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Survey From Dental Marketing Resource Reveals Dental Insurance Opinions

Posted on July 16, 2012 (TWD) uncovered strong opinions among the doctors who responded to a recent survey. A 70% majority of the practicing dentists who participated think that the US dental insurance system is as broken as the medical insurance system.

Comments from the majority of dentists ranged from thoughts that insurance is a "curse on the profession"; to observations that dental insurance is really little more than a marketing strategy to get patients into the office; to criticism that most plans pay too little —such as a $1,000 yearly limit—to cover anything but the most superficial dental treatments.

"It’s conventional wisdom that the American healthcare system is somewhat broken—and most dentists think that dental insurance is at least as broken as medical insurance," says Jim Du Molin, editor of and founder of dental marketing leader Internet Dental Alliance, Inc. (IDA). "So it's not really a surprise to find that dentists think the system is not meeting the needs of most Americans."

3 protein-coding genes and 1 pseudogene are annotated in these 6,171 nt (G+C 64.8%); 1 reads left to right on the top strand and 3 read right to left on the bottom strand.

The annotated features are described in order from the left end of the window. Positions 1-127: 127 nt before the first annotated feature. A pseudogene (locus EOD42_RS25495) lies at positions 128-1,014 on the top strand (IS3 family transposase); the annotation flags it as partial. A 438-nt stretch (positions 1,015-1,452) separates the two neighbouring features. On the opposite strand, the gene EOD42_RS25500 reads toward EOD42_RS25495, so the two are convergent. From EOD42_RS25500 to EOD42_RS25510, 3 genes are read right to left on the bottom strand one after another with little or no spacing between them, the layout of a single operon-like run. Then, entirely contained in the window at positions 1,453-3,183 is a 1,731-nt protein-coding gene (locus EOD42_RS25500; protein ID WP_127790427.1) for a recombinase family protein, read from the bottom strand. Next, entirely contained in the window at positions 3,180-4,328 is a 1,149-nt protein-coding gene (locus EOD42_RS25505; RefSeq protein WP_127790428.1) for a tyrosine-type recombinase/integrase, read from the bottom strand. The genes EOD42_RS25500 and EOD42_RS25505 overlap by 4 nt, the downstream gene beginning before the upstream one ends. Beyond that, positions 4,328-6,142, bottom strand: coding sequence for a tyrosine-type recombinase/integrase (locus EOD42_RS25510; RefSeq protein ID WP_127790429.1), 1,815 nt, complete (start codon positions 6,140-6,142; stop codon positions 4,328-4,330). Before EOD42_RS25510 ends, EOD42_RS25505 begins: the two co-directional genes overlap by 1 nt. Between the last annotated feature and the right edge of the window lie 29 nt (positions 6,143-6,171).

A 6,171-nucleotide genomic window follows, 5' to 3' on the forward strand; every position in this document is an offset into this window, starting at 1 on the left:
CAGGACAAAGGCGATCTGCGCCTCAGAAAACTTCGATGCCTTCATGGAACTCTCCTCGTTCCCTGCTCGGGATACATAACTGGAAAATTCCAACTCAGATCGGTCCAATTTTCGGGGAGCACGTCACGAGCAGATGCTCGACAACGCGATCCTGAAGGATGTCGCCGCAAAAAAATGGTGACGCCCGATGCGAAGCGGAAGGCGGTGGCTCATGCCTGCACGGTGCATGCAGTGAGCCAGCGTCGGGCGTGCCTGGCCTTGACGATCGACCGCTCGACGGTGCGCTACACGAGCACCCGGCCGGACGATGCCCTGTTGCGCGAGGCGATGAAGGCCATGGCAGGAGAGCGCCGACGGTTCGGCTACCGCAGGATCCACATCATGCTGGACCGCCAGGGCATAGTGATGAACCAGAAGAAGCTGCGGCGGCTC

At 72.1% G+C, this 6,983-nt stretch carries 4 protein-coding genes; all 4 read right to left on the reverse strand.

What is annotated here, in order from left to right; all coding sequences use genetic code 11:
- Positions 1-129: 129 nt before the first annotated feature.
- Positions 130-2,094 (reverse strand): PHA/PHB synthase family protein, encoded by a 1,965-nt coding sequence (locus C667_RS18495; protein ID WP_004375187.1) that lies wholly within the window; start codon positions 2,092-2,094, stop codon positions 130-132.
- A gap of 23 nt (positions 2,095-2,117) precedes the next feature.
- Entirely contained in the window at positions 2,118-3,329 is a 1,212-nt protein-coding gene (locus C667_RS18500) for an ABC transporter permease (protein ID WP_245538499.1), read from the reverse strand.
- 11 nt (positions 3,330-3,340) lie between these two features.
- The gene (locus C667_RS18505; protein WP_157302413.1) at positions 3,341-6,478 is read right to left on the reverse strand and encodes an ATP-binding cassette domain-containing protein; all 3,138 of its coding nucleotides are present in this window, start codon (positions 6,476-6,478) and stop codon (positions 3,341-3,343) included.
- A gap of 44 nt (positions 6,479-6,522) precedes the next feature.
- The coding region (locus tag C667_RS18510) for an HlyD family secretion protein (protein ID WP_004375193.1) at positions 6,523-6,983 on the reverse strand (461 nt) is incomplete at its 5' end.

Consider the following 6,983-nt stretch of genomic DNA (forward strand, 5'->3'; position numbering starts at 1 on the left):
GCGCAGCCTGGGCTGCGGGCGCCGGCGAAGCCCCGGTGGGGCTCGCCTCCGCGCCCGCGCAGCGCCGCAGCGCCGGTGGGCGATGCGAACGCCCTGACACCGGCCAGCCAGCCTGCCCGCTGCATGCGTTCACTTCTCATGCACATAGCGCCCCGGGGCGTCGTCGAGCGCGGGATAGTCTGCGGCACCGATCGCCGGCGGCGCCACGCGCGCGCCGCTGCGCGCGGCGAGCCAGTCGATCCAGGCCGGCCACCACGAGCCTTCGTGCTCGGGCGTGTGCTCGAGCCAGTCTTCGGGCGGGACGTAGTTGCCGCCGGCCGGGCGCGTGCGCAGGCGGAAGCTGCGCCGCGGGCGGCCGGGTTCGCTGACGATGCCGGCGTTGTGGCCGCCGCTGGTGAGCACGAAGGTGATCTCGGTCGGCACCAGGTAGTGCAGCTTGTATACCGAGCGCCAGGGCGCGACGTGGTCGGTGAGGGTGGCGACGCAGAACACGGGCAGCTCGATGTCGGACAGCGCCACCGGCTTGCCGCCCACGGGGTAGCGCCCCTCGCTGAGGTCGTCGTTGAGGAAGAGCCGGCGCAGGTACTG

With such overwhelming agreement among the majority of dentists, the survey also revealed some interesting insights among the 30% minority. There were a wide variety of reasons given for not agreeing with the statement of a broken system.

One dentist volunteered that his practice relied on patients who have dental coverage, and commented that without insurance many people would not be able to have any dental treatment at all. Another dentist commented that the state of dental insurance impacts the profession far less than medical insurance affects medical doctors: MDs would be out of business if they refused to accept patients with insurance plans, but most dental patients are accustomed to paying for their own treatments.

This sentiment is validated by the results of a different but related TWD survey. When asked if they had stopped taking dental insurance altogether, 55% said they had either completely or mostly dropped it. However, one third of the respondents said the dropping insurance was not financially feasible for them. Dentists will need to weigh the risk of losing patients with the potential of an increased bottom line resulting from not dealing with insurance companies.